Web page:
EU lawmakers have delayed new rules to regulate money market funds used by big companies to park billions of euros after they clashed over how tough the changes should be.
The funds are also used by banks for short-term funding and the most contested element is a requirement for one type of fund, known as constant net asset value, to hold a cash buffer equivalent to 3% of assets.
The draft rules, and a separate draft law on regulating benchmarks such as the scandal-hit Libor interest rate, aim to make markets more transparent after the 2007-09 financial crisis, but both measures now face delays.
The European Parliament’s economic affairs committee found itself split yesterday over regulating money market funds, a trillion euro sector in the 28-country bloc. The aim is to stem any runs on the funds by investors during future financial crises.
The Association of Corporate Treasurers has said the changes would make the funds unviable and threaten an essential cash management tool for leading companies in many industries.
Constant net asset value funds account for half of the money market funds in the EU, most of which are based in Luxembourg, Ireland and France.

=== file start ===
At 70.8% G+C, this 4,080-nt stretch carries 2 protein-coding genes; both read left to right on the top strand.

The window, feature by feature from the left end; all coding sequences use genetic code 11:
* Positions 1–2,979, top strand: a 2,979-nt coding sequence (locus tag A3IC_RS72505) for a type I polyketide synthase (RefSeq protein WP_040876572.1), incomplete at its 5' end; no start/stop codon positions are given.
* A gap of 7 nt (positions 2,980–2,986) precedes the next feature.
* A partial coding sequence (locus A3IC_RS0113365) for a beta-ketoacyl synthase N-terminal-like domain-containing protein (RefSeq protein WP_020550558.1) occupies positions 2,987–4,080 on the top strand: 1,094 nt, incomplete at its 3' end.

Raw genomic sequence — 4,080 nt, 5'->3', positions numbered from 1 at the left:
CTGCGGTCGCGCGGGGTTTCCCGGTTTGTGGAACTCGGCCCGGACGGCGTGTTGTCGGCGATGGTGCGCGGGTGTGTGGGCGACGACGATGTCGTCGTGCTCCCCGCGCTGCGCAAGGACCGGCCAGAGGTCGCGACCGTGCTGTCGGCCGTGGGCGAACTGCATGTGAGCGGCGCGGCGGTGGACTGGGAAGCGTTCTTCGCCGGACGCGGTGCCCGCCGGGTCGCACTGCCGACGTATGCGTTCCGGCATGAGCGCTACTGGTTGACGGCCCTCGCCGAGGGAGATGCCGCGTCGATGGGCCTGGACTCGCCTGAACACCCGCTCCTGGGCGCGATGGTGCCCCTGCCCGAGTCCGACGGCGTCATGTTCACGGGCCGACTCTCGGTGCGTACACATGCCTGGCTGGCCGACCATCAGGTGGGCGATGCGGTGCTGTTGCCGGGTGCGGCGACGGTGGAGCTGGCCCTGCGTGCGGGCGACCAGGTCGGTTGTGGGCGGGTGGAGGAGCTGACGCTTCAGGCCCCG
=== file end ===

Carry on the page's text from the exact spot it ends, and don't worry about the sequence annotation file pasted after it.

MEP Gay Mitchell, a member of the committee, said few lawmakers really understood what constant net asset values were and hasty rulemaking could see such funds flee the EU.
“It’s outrageous the way we are rushing through this legislation,” he told the meeting.
But Philippe Lamberts, a Belgian Green Party lawmaker, described Mr Mitchell’s assessment as “bordering on insulting”. “You are throwing around figures just to scare people... That is like the industry is doing. I won’t take this,” he told the meeting.
Constant net asset value funds aim to have a constant, €1 share price, but many regulators prefer the transparency of the other main type of fund known as variable net asset value, whose share price fluctuates in line with the market’s ups and downs.
Constant net asset value funds are effectively banned in France, whose regulator is anxious that the draft law is not diluted.
“Our first choice by far is a ban on constant net asset value funds for financial stability reasons but, for a compromise, having a minimum 3% capital buffer on them would be acceptable only if the threshold of 3% is maintained,” said Benoit de Juvigny, secretary general of French regulator AMF.
Time is running out as parliament goes to the polls in May and a new European Commission, whose role is vital in EU lawmaking, will not be appointed until the end of October.